Wednesday, November 29, 2017

NYC-DC Elites Struggle With Midwest-NoCal Elites Over Controlling Narratives

thenewyorker |  McCarthy wasn’t persuadable on the matter, and certainly not through personal testimony. To his way of thinking, there was no such thing as inappropriate tech or inappropriate speech. Besides, who could be trusted to decide? One post, which McCarthy endorsed, suggested that letting I.T. administrators determine what belonged on the computers at Stanford was like giving janitors at the library the right to pick the books.

McCarthy’s colleagues innately shared his anti-authoritarian perspective; they voted unanimously to oppose the removal of rec.humor.funny from Stanford’s terminals. The students were nearly as committed; a confidential e-mail poll found a hundred and twenty-eight against the ban and only four in favor. McCarthy was soon able to win over the entire university by enlisting a powerful metaphor for the digital age. Censoring a newsgroup, he explained to those who might not be familiar with Usenet, was like pulling a book from circulation. Since “Mein Kampf” was still on the library shelves, it was hard to imagine how anything else merited removal. The terms were clear: either you accepted offensive speech or you were in favor of destroying knowledge. There was no middle ground, and thus no opportunity to introduce reasonable regulations to insure civility online. In other words, here was the outline for exactly our predicament today.

McCarthy, who died in 2011, considered his successful campaign against Internet censorship the capstone to a distinguished career. As he boasted to a crowd gathered for the fortieth anniversary of the Stanford computer-science department, on March 21, 2006, his great victory had been to make the school understand that “a faculty-member or student Web page was his own property, as it were, and not the property of the university.” At the time, almost as much as in 1989, McCarthy could safely see this victory as untainted; the Internet still appeared to be virgin territory for the public to frolic in. Facebook wouldn’t go public for another six years. The verb “Google” had yet to enter the Oxford English Dictionary. The first tweet had just been sent—the very same day, in fact.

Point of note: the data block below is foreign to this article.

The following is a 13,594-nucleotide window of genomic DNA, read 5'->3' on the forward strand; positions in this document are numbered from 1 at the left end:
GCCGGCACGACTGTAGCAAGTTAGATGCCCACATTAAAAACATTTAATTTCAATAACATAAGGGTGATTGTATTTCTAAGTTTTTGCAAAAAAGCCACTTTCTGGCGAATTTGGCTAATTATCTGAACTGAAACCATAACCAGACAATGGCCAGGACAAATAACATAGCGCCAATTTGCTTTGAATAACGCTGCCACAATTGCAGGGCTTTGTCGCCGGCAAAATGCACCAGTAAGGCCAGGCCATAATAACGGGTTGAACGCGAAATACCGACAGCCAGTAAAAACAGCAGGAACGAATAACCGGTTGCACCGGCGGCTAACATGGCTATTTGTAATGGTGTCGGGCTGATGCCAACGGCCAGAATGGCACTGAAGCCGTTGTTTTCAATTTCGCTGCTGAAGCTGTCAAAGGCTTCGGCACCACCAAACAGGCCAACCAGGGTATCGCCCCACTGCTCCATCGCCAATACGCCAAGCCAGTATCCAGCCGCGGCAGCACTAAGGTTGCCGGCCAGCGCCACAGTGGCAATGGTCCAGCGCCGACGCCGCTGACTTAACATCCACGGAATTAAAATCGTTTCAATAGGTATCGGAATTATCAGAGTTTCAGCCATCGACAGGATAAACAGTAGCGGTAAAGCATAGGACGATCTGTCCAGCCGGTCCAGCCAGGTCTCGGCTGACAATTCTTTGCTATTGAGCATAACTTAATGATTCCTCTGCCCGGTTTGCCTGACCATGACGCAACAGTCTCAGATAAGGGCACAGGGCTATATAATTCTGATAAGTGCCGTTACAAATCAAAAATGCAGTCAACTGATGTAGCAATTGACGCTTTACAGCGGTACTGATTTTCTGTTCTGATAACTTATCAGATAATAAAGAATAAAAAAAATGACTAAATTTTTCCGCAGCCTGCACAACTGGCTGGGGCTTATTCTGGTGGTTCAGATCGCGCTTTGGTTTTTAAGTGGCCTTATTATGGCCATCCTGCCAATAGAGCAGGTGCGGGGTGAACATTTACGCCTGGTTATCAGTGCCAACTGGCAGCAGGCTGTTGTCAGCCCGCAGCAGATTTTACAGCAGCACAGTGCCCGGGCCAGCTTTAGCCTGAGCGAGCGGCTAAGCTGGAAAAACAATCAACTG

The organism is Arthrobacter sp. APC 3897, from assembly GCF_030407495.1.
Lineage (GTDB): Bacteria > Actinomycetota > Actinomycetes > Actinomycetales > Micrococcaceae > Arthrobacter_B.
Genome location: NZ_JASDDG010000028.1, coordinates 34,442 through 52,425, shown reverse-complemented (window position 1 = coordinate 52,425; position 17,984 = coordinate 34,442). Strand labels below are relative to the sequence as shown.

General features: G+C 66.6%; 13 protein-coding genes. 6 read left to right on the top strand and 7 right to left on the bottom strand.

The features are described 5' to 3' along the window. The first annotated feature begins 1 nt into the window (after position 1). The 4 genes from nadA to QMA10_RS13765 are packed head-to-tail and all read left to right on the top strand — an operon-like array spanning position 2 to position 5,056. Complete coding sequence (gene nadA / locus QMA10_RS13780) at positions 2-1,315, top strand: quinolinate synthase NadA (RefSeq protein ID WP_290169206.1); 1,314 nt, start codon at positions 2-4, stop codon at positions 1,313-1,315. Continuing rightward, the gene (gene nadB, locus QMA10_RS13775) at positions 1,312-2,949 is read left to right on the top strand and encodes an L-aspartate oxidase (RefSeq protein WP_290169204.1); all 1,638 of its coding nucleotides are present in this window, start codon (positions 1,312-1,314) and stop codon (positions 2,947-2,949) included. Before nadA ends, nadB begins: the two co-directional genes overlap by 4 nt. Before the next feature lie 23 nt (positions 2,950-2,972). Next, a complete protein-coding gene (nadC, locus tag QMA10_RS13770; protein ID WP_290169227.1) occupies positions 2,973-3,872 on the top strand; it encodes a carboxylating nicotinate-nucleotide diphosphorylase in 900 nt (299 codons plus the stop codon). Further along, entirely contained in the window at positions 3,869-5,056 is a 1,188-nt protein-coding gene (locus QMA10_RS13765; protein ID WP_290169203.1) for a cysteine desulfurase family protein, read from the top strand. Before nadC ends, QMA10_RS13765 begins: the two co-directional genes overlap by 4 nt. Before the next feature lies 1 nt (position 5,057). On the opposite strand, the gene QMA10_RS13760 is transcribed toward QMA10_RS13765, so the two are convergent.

Today, of course, hateful, enraging words are routinely foisted on the public by users of all three companies’ products, whether in individual tweets and Facebook posts or in flawed Google News algorithms. Championing freedom of speech has become a business model in itself, a cover for maximizing engagement and attracting ad revenue, with the social damage mostly pushed aside for others to bear. When the Internet was young, the reason to clean it up was basic human empathy—the idea that one’s friends and neighbors, at home or on the other side of the world, were worth respecting. In 2017, the reason is self-preservation: American democracy is struggling to withstand the rampant, profit-based manipulation of the public’s emotions and hatreds.